Matt: Got it.

Jayson: So, Tim is one of the best book marketers I know and he created these book bundle campaigns that if you bought ten books he would give you these additions resources and if you bought 50 books maybe he would do a webinar with you or something. He’s hail Mary package that if you bought 4,000 he would do two speaking engagements, and at the time I was one of the first people to see this opportunity and I thought of a friend of mine, Scott that does these big events. They have nine events a year and a couple of thousand people show up to these business events and I said, “Dude this is a great opportunity for you.” Cause Tim has never spoken in Canada and he doesn’t speak that often. Plus, he can move the books and the minute I clicked send on that email I said, “Well Tim’s only offering that one package,” and there’s a different way you can manage or leverage this opportunity. So I emailed Tim directly and I said, I’ll take the package.

The only problem is again I was in serious debt. Living off gift cards. I had to come up with 84,000 dollars in three days.

Matt: I just did the math real quick. It had to be about 80 grand.

Jayson: There you go. So it’s 84,000 and…

Matt: But if you had prime shipping you probably got a good deal, right?

Jayson: Well, oddly enough so I bought 4,000 books and I still have 3200 in Denver, Colorado. So, if you ever need books for one of your events.

Matt: Got it.

Jayson: You just let me know. Unfortunately, it’s the worse book he ever wrote. If it was a 4-hour Workweek I could have done something with it.

Matt: Yeah the title wasn’t nearly as intriguing as the first two, right?

Jayson: No, there’s a lot of mistakes with that one. Ultimately I bought the books and how I came up with the money was the biggest part in the sense that all my businesses in the past I built on credit cards. I was kind of born and raised with the sense of pride that you don’t ask for help from anybody and all that kind of stuff, so to raise money was a really scary proposition for me. But, I reached out to three friends. The first one I called said, “sounds awesome, come back to me with some numbers.” And I like I’m not a numbers thinker as an entrepreneur I’m I just have a gut feeling about things. So I was like I will go back with you but I don’t even know how this industry works. I’ve never done an event before.

The second person I spoke with to says, “Sounds good, let’s start a business together 50/50.” I said, “Sounds awesome to me I have one more person to call.” The third person I called said, I was halfway through the pitch and he said, “Just come to my office tomorrow morning and pick up a check.” I hung up the phone, I didn’t keep him on the phone any longer than that. The following morning I picked up the check first thing and deposited the money and that’s how I got the advancement.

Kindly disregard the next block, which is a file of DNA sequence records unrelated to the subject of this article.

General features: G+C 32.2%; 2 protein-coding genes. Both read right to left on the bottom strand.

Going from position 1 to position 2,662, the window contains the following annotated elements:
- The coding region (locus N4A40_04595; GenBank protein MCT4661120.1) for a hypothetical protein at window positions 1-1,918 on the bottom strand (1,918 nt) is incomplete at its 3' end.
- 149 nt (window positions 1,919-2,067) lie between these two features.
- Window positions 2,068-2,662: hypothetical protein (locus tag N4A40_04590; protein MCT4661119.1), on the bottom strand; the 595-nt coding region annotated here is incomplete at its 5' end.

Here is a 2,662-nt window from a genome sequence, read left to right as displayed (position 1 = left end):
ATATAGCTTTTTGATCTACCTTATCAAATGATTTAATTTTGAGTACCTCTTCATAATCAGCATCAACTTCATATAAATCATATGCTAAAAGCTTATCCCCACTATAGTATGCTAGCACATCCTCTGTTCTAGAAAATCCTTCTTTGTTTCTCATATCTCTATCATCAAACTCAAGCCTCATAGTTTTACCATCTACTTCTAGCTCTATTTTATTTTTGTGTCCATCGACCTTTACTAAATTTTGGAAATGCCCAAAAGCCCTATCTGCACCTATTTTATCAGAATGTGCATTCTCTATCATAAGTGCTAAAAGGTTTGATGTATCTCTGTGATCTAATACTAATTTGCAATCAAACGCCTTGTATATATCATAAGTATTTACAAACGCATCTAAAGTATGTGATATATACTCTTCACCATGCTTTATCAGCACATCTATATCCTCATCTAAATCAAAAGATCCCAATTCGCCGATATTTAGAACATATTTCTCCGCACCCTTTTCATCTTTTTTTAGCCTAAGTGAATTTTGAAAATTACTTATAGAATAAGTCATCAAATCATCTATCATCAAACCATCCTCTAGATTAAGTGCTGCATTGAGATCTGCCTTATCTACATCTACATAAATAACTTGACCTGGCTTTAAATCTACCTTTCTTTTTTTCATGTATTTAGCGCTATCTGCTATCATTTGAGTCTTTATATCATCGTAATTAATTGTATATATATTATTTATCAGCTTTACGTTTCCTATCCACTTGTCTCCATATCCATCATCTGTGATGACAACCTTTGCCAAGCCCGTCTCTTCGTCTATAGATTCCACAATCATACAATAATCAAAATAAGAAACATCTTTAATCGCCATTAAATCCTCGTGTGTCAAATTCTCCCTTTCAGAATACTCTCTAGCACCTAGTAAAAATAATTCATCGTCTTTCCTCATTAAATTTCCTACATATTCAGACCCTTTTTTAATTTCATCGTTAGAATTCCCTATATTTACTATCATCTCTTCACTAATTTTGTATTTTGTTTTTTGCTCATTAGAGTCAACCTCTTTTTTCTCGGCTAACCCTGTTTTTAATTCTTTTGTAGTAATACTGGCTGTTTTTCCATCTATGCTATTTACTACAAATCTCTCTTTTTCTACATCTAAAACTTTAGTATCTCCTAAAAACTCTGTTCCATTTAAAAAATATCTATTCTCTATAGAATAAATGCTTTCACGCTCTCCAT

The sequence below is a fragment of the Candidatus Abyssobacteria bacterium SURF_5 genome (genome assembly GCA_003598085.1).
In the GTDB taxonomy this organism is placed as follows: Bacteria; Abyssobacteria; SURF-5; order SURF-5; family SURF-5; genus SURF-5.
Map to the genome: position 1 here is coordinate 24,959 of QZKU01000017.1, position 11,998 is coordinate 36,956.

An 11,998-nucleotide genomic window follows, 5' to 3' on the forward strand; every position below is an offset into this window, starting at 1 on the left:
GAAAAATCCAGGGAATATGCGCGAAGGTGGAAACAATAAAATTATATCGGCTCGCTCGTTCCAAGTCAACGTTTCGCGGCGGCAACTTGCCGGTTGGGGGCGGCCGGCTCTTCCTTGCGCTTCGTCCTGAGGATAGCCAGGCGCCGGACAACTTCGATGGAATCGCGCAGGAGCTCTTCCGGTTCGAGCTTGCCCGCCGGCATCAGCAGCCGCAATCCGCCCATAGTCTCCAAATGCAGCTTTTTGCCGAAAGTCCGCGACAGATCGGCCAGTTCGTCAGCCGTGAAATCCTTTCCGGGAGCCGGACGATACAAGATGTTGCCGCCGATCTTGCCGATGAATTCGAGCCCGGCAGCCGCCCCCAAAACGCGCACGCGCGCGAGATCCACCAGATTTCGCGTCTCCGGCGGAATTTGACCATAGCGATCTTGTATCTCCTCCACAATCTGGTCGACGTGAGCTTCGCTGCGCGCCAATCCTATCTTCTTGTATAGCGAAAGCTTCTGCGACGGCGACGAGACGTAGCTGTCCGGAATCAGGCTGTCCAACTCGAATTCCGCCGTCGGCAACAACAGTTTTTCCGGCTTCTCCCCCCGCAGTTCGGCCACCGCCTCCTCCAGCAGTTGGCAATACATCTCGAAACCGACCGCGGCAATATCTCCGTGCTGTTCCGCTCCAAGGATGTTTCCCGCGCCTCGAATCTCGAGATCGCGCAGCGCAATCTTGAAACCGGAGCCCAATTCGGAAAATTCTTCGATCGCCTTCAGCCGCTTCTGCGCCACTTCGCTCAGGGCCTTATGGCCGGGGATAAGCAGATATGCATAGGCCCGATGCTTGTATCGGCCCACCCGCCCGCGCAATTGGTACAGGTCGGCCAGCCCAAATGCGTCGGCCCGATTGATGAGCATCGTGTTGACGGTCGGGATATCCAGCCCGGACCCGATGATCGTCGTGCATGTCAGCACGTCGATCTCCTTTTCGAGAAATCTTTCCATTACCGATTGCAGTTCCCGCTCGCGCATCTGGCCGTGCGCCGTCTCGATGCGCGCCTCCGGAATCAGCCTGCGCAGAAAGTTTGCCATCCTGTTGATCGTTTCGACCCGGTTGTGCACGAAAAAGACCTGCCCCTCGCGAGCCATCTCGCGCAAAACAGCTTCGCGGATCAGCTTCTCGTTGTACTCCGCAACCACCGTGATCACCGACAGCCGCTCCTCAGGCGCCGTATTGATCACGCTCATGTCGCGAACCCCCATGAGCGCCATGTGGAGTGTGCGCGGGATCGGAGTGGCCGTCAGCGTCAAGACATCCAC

Matt: Wow, you gave me goosebumps.

Jayson: Yeah, and the funny thing about that story is that after that first event, because it was a big success by a lot of people’s standards, and one of the core reasons for that I say, ignorance, confidence and hard work can go a long way. I didn’t know what I was doing. Planning of the event was significantly closer to a wedding than it was a conference and it still is to this day but after that event was a success a couple of months later I reached back out to this guy. Cause we didn’t talk about repayment terms, we didn’t talk about what capacity is this money. Is it a loan? Is it an investment? Whatever the case may be. Anyways I reached out to him a couple of months after the events and I said, “why did you lend me that money, why did you give me that money?” Because on paper it’s like the worse investment you could make.

I’m 27 years old, a new father, can’t make rent. Just coming off a failed business and you handed me an 84,000 dollar check and I’ll never forget it, he said, “I wasn’t investing in the business, I was investing in you.” And at that point in time, two things became very clear. One is you never know the value of your network until you really need it and two, when you hit rock bottom in life, which we all do at some point in time. You’re really left with two things. The first one is your word and the second thing is your relationships. So never tarnish your word and always invest in your relationships and that’s why I’ve been so bullish on the relationships for the last years.